Tuesday, March 17, 2015

'Primordial' - an Otherworldly Animation

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'Primordial' - an Otherworldly Animation.

Primordial from PeterClark on Vimeo.

'Primordial.' This is a pretty trippy video in more ways than one. Imagine you are an interstellar visitor just minding your own business, and you crash into a deserted planet and - well, things happen. Lots of things! Psychedelic things! And with an interesting end result.

It is not the result that you watch for with a video like this, but the journey. Turn the lights low, have some wine, put it on full screen, and just relax. It will be fine. Quite fine.

According to the artists:
The core of a dark planetoid hosts a primordial soup of microscopic life. Within the neural pathways of these organic compounds, intelligence is born from the primitive drive for survival. Each stage of Primordial has been designed and animated by separate artists and sequentially stitched together as one evolving timeline.
Animation: Jason Kerr / Chris Bjerre / Peter Clark
Title Design: Peter Clark / Wendie Ing
Title Cinematography: Joe Picard
Sound Design: Peter Clark
Vocals: Haley Varacallo


Friday, March 13, 2015

Frozen 2 is On its Way!

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Disney Animation's official tweet announcing "Frozen 2."
Those who are truly captives of the Disney universe surely know that the annual shareholders meeting is held every year in March. Far from a sleepy little confab of wizened old men, it is a big celebration at which news of value to people far and is released. This year, the news was even more exciting than usual.

Well, what do you know, it's March 2015.

Bob Iger, who runs Disney, made the announcement at the meeting that 'Frozen Fever,' an animated short featuring the 'Frozen' characters, debuts in theaters on 13 March 2015 as the lead-in to the new live-action 'Cinderella.' Yes, 'Frozen' and 'Cinderella' on one bill. That, my friends, is known as synergy.

Of more long-term importance, "Frozen 2," a sequel to the 2013 'Frozen,' also is on the way. There is no word on when that will be released. I will make a prediction right now, on 12 March 2015 - with no word from the studio itself - that 'Frozen 2' will be released on 7/8 November 2017. At midnight. Unless they run into production difficulties.

You heard it here first.

There also was news about Disney's new Star Wars franchise - and arriving at the same time as 'Frozen' news is probably the only time a new 'Star Wars' film ever comes in second. After the seventh core film is released this December, the follow-up, Star Wars: Episode VIII will come out on May 26, 2017. Episode VIII will be written and directed by Rian Johnson (Brick, The Brothers Bloom, Looper). The spin-off is called 'Rogue One' and stars Felicity Jones.


Monday, March 2, 2015

Global Rainfall and Snowfall Animation from NASA

Global Rainfall and Snowfall Animation from NASA.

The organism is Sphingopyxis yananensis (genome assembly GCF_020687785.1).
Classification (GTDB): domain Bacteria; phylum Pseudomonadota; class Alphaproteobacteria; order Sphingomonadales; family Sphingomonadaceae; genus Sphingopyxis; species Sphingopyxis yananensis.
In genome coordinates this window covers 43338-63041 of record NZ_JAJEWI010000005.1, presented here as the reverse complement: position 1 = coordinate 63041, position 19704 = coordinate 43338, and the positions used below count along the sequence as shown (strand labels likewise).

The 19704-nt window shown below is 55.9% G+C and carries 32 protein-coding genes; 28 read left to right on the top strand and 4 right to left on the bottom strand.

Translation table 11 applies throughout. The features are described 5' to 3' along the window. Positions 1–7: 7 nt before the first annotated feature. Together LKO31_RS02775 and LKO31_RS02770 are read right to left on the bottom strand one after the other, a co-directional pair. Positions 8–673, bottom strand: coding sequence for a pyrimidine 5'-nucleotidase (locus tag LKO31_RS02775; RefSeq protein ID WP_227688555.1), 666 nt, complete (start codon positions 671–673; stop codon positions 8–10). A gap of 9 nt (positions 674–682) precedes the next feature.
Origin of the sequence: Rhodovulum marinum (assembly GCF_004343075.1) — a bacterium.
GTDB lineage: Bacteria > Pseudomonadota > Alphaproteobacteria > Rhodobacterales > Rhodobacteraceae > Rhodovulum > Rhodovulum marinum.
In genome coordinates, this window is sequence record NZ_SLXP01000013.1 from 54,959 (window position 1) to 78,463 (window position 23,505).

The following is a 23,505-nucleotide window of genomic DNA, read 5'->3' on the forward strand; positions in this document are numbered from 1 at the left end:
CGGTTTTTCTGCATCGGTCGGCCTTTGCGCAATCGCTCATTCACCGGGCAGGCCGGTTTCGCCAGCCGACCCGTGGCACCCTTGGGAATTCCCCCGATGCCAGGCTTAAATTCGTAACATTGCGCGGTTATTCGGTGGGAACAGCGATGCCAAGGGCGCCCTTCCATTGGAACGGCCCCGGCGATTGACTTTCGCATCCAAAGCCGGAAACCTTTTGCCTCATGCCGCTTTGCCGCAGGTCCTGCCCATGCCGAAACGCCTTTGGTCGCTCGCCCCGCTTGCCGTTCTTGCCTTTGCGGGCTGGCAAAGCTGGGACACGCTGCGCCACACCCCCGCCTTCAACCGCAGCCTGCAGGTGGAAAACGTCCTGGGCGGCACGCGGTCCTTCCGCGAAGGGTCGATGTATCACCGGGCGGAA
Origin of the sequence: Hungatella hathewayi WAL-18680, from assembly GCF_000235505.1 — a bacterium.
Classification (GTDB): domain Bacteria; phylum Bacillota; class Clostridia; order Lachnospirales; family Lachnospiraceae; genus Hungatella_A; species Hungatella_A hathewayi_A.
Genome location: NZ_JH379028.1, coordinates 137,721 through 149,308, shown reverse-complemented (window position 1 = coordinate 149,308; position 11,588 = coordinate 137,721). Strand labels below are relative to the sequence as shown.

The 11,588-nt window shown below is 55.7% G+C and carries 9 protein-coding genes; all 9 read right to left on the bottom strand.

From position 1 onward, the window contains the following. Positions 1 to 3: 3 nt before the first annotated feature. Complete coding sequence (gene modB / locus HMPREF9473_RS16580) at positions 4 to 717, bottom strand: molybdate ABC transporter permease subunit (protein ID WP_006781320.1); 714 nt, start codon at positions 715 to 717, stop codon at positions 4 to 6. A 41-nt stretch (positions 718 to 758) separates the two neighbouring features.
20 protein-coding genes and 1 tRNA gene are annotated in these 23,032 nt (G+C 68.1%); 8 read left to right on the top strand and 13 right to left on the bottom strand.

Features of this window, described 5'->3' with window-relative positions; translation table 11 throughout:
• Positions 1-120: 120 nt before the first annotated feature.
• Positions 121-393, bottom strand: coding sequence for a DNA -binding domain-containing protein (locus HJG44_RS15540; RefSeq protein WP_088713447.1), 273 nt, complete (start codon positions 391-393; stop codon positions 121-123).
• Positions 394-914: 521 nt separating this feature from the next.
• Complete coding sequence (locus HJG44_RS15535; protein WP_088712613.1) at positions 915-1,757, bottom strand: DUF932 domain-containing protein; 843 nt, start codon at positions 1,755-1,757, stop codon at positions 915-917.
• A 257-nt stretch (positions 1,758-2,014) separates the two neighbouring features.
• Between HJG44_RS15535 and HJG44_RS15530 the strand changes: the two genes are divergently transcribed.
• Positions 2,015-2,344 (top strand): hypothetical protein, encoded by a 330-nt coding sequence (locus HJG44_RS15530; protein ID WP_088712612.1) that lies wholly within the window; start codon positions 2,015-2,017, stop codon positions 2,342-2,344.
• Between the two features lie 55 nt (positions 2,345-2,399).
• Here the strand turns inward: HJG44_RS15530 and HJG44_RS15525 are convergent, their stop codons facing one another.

I love entertainment animations, but I also love science ones that expand your mind and your horizons.

This is a cutting edge animation from NASA's Goddard Space Flight Center which uses data from the Global Precipitation Measurement Mission to illustrate rainfall and snowfall patterns around the globe. It depicts the period from April to September 2014. The animation covers the 87 percent of the Earth that falls between 60 degrees north and 60 degrees south latitude, as updated every half hour during that time - so, for all intents and purposes in an animation of this length, it is continuous.

The narration during the animation explains everything very succinctly.

The GPM Core Observatory (as it is called) was launched on 27 February 2014. It is a collaboration with the Japan Aerospace Exploration Agency. It is an active project, updated every half hour, that allows scientists to observe almost in real-time precipitation events around the world. It is composed of a string of 12 satellites ("IMERG") that funnel data to the central collection point at Goddard.

If you think that precipitation is unimportant or tedious to consider, you probably don't live in California. NASA itself puts it this way:
Falling rain and snow are essential parts of Earth’s water cycle, which moves water and heat energy around Earth. Near the equator where the sun’s heat drives evaporation that keeps the air moist, rain systems move westward in a steady stream. At higher latitudes, which have not previously been observed in 3-D with high-resolution precipitation sensors, enormous storm fronts march eastward across North America and Europe in the Northern Hemisphere, and across the Southern Ocean that surrounds Antarctica.
As a bonus from 2010, below is an animation that shows global air circulation as simulated by the Community Climate System Model (CCSM) and the National Center for Atmospheric Research (NCAR). The simulation spans one calendar year, and it consists of hourly data. Cloud cover appears whitish with areas of precipitation shown in orange.

Thanks for watching it.